A PROPOSAL for a major twin-tower, mixed-use building on the corner of West Coast Highway and Scarborough Beach Road have been granted development approval, after the developer made significant revisions to the previous plans.
The approved plans submitted by developers 3 Oceans consist of a 43 and 33 storey twin-tower development on the former Contacio site and include:
- A 119-room hotel, 39 less rooms than previously proposed;
- 314 residential apartments, 32 less than previously proposed;
- 720 parking bays, 224 less bays than previously proposed but still retaining 100 public parking bays;
- Convention centre, lower level exhibition space and ground floor commercial tenancies;
- A top floor art gallery and café with public viewing area; and
- A WA Coastal Experience Centre, offering tourists and visitors a showcase of the Western Australian coast from Esperance to Wyndham.
In determining an approval, Metropolitan Redevelopment Authority Chairperson George McCullagh said the Board recognised the challenge in making large-scale planning decisions.
"Through an informal mediation process, 3 Oceans worked with independent architects to improve design quality and reduce local amenity impacts including a reduction in the height of the second tower and an overall reduction in floor space," Mr McCullagh said.
"Our decision came down to alignment with the long term vision and objectives for Scarborough, as set out in the planning scheme, and the future benefits for the redevelopment area in its entirety. Ultimately in this case the level of discretion required for additional height is appropriate."
According to the MRA, the revised proposal with taller towers and a smaller podium has achieved design excellence, delivering improved local amenity at street level, greater view corridors and public benefits above and beyond the criteria for bonus height.
"This development will make a significant contribution to the ongoing transformation of Scarborough, building on Government investment and catalysing private development," Mr McCullagh said.
"Scarborough is identified as an Activity Centre in the State's planning strategy Perth and Peel @ 3.5million and the MRA is working to create a contemporary urban-coastal destination that will ensure Perth can provide for a growing residential and tourist community."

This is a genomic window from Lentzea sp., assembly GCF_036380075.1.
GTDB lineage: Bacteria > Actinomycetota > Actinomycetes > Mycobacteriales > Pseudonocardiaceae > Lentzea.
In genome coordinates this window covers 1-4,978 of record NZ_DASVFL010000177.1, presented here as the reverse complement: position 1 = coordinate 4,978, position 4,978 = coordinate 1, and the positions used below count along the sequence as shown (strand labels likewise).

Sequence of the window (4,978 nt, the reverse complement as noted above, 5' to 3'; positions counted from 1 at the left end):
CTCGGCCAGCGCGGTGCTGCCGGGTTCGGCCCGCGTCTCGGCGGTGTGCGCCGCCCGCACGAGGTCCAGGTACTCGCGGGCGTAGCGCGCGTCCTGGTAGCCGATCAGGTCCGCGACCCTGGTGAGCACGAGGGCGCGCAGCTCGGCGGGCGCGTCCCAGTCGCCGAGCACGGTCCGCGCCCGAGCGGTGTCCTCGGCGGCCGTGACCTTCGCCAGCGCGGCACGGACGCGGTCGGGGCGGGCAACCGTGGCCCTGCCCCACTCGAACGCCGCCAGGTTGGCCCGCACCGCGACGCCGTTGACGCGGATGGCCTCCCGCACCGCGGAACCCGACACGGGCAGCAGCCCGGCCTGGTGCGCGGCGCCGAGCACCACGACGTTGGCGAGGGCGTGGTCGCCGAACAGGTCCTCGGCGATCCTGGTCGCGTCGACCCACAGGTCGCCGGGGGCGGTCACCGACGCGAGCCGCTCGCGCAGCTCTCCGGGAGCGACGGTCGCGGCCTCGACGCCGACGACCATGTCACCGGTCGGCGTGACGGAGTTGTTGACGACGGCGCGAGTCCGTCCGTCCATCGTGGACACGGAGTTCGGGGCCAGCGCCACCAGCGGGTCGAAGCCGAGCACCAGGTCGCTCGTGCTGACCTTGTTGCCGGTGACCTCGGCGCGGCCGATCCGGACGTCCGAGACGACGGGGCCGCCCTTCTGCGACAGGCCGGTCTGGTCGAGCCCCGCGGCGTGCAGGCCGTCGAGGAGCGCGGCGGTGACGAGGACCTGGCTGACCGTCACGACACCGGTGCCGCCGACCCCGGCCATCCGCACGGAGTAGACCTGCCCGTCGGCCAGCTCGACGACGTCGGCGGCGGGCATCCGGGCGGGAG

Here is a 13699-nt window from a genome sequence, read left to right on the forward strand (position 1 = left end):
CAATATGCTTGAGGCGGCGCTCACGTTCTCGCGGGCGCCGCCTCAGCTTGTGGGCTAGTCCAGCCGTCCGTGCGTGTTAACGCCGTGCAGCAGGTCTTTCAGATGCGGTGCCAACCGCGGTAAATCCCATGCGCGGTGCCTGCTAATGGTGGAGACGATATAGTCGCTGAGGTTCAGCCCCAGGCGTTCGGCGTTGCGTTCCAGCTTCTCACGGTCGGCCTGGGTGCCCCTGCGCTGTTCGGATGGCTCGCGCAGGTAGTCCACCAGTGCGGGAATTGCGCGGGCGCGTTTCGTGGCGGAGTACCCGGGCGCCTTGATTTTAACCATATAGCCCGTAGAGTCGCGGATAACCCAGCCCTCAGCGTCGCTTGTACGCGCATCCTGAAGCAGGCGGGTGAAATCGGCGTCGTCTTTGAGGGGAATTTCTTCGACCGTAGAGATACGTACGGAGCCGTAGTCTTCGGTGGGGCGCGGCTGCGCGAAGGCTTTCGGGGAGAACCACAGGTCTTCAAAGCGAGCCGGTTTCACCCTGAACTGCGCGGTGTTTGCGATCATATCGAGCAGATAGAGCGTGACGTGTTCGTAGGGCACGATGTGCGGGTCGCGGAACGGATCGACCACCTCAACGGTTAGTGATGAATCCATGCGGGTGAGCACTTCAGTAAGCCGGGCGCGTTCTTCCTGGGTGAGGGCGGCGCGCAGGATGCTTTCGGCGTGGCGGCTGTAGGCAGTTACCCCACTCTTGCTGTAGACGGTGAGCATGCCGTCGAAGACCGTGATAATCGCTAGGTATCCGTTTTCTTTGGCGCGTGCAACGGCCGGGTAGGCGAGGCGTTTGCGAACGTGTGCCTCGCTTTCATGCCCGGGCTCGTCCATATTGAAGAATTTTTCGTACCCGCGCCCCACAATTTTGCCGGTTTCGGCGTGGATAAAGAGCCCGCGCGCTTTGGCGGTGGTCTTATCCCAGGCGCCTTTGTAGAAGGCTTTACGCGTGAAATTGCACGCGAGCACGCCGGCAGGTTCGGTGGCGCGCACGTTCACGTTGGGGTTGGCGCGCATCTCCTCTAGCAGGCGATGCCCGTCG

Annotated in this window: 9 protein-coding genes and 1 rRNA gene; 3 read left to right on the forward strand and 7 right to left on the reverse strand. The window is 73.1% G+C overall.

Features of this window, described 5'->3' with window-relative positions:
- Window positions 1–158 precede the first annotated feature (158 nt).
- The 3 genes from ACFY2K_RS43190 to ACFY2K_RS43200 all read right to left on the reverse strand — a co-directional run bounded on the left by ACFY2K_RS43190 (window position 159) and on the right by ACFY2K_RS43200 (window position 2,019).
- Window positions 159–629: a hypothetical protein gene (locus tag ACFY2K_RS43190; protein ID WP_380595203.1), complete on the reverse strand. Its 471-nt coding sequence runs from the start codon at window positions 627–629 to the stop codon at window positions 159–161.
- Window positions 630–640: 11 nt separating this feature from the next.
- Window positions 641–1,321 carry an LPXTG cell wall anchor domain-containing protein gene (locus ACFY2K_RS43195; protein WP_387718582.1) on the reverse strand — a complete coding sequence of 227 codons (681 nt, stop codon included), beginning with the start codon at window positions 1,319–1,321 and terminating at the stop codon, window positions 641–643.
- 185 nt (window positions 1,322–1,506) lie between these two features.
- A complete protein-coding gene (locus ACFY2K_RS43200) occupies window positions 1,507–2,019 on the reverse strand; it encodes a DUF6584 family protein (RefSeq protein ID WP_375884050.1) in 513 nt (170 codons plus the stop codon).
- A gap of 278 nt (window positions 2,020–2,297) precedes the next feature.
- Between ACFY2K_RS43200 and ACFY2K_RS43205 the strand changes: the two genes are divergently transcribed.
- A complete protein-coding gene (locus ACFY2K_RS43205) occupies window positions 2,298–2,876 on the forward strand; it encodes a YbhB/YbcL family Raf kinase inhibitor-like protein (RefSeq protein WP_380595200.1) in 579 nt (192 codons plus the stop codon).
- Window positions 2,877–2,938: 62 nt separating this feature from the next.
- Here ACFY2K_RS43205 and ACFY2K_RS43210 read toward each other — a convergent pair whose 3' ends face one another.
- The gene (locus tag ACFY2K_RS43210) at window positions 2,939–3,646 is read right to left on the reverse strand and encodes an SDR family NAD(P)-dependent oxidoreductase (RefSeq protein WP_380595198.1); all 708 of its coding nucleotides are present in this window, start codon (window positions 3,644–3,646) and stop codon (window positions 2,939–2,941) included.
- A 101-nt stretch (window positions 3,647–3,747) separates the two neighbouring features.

An original proposal was rejected by the MRA in December 2017 as it was considered a significant overdevelopment of the site, delivered inadequate design outcomes and included benefits that did not warrant the extent of discretion sought. This process has highlighted the robustness of the 2017 decision to refuse the original application.
Mr McCullagh said a rigorous assessment and extensive public engagement process was undertaken, including the publication of meeting decisions and reports as well as deputations presented to the Scarborough Land Redevelopment Committee, and confirmed that the developer would be required to continue proactive and regular engagement to address development conditions and milestones and ensure delivery of a superior outcome for Scarborough.
"Developments of this nature inevitably divide public opinion, and in the case of Scarborough and other metropolitan areas that are rich in history and supported by a passionate local community, the Board gave due consideration to the broad range of views from residents, business, visitors and tourists."
All respondents who made a submission during the public comment period will now be notified of the outcome and be provided detailed responses to the matters raised in due course.
"The 1,445 people that have taken the time to write to us have provided a welcome overview of the local considerations, broader community views and potential benefits that are integral in the determination of planning matters."
"It was clear that the revised proposal attracted greater community support with new cultural and dining options and tourist amenities, as well as an increase in diversity of residential products for new and existing residents.
Matters raised from the submissions and deputations and during the public engagement process include traffic congestion and disruption during construction, overshadowing on the beach, building heights and the tourism and economic benefits of the project. The MRA has incorporated some of these matters into conditions of approval.